Daniel Lemire's blog

, 5 min read

The dual-shotgun theorem of software engineering

There is a long-standing problem in software engineering: how does one recognize good code? It would be great if you could point a tool at a software base and get an objective measure of how good the code is. There are tools that pretend to do this, there are textbooks that pretend to guide you toward this objective, but nothing that I care to rely upon.

I have been arguing with folks on Twitter, including Brian Marick, about what makes good code. It all started from a quote by Alexis King retweeted by Eugene Wallingford :

“The best software is the software that is easy to change.”

Hear, hear.

People who never program always tend to assume that once you have code that does something “close” to what you need, then, surely, it is not much effort to bring the code to change a tiny bit its behavior.

Alas, a tiny change in functionality might require a full rewrite.

Not all code is equal in this manner, however. Some code is much easier to change.

You can pretty much recognize bad code without ever looking at it by asking the programmer to make a small change. How long does it take to add a new field to the user accounts… How long does it take to allow users to export their data in XML… How long does it take to add support for USB devices… and so forth.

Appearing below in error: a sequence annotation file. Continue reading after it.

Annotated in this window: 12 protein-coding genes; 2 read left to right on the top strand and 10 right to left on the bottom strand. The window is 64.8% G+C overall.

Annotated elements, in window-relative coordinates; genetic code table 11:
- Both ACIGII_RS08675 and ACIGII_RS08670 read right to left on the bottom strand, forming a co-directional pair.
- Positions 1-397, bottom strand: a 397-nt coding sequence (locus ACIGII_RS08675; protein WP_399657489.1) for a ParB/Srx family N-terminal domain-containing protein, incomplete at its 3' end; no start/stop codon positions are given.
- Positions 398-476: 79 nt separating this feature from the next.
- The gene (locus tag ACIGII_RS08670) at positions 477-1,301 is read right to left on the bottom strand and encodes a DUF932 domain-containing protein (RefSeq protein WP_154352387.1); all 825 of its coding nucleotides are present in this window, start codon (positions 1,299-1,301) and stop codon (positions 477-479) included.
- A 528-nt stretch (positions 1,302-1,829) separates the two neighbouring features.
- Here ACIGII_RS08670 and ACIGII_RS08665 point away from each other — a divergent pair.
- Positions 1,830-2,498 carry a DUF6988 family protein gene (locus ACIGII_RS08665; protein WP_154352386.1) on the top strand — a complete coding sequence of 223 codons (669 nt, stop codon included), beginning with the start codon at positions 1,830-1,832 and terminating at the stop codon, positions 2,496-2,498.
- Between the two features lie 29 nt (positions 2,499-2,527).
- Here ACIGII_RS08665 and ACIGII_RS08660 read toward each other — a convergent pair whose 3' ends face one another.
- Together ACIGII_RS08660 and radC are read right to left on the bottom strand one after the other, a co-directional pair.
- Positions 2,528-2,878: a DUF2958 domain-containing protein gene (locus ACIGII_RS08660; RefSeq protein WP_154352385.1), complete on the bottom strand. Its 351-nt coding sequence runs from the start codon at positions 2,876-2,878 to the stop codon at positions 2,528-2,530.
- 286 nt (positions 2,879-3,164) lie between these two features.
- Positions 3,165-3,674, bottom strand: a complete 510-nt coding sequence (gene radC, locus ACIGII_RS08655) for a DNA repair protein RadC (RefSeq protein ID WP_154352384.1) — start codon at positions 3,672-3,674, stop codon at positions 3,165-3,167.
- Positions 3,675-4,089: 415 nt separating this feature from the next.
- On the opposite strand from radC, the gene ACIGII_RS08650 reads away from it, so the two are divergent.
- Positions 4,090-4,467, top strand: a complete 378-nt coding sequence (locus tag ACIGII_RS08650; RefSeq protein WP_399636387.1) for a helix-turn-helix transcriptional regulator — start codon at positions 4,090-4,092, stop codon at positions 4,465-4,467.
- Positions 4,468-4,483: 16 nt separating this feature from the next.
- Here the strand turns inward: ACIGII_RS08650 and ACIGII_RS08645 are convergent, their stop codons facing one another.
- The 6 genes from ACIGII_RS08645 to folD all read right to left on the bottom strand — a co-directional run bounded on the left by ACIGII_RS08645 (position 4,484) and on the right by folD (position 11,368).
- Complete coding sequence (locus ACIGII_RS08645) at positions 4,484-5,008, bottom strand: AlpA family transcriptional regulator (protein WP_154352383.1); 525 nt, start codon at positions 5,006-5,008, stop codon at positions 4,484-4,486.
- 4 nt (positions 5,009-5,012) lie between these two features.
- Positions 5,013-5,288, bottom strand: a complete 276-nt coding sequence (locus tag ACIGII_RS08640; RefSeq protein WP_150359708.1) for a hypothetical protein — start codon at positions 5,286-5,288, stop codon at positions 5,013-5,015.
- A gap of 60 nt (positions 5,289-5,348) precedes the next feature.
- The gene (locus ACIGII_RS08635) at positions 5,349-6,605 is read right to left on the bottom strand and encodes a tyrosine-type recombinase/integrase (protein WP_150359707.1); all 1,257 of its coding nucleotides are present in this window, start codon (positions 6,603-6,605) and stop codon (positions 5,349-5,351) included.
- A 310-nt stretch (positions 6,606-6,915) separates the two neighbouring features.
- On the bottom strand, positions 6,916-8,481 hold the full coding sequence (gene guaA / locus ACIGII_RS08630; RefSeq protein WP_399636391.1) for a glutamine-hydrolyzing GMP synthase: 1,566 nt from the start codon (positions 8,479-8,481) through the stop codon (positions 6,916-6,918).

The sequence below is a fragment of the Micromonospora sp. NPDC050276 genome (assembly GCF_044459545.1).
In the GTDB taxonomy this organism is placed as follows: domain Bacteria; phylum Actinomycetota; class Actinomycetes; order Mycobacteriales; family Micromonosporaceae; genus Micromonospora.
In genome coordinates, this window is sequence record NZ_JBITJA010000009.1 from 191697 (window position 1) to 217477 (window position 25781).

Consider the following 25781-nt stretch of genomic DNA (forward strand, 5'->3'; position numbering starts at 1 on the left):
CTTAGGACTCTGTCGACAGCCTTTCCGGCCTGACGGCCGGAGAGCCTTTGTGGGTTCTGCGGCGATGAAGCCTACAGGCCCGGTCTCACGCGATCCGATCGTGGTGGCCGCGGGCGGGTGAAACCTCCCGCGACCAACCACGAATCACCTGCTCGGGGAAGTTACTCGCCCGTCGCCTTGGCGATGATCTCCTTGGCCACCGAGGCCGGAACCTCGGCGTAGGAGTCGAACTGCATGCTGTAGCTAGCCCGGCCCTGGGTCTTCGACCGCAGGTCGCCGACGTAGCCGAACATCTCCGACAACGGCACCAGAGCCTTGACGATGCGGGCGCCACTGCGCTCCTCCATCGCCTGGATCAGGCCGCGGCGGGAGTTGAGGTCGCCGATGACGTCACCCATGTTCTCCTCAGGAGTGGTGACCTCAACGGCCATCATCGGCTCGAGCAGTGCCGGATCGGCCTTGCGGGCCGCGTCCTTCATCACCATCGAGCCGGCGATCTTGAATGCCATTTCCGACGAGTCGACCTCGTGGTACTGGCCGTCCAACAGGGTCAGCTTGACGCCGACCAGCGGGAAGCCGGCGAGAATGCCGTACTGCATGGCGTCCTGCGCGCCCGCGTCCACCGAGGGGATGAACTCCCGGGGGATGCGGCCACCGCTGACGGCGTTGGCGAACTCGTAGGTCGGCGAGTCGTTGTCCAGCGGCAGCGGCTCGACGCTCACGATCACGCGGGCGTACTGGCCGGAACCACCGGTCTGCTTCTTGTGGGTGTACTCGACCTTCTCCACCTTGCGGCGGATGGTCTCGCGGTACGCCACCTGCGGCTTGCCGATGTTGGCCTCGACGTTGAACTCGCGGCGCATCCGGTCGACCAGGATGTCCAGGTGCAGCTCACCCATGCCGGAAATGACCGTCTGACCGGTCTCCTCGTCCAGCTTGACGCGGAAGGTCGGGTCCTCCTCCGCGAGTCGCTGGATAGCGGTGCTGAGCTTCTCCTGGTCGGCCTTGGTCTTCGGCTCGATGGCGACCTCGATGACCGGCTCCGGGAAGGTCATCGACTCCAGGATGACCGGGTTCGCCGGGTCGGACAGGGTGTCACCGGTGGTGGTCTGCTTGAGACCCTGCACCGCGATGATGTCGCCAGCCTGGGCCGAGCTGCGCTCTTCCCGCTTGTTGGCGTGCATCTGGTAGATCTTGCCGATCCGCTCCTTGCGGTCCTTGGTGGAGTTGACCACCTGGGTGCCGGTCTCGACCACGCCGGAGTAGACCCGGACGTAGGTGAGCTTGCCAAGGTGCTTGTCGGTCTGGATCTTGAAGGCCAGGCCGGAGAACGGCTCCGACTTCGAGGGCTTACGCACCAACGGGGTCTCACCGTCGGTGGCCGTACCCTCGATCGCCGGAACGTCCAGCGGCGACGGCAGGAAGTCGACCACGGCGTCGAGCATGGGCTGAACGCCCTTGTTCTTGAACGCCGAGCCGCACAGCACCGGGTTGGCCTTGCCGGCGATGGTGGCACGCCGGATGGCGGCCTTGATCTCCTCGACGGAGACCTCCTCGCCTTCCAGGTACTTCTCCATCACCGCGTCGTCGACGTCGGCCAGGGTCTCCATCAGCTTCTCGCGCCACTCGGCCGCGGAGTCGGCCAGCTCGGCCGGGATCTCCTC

We see companies collapsing under the weight of their software all the time. You have this company and it has not updated its software in the longest time… why is that? It might be that software updates are not a priority, but it could also very well be that they have 10 software engineers hard at work and achieving very little results because they are stuck in a pit of bad software.

As a practical matter, it is simply not convenient to ask for small changes constantly to measure the quality of your code. In any case, how do you recognize in the abstract a “small” change? Is getting your corporate website to work on mobile a small or large change? The problem, also, is that really bad code grows out of sequences of small changes. Many small changes are bad ideas that should not get implemented.

It is like a Heisenberg effect: to measure the code quality through many small changes, you have to change it in a way that might lead to poor code. What you would need to do it is to ask for small changes, have experts verify that they are small changes, and then immediately retract the request and undo the small change. That would work beautifully, I think, to ensure that you always have great code but your programmers would quickly resign. Psychologically, it is untenable.

As an alternative, I have the following conjecture which I call the dual-shotgun theorem:

Code that is both correct and fast can be modified easily.

The proof? Code is not correct and fast on its own, you have to change it to make it correct and fast. If it is hard to change the code, it is hard to make it correct and fast.

Let me define my terms.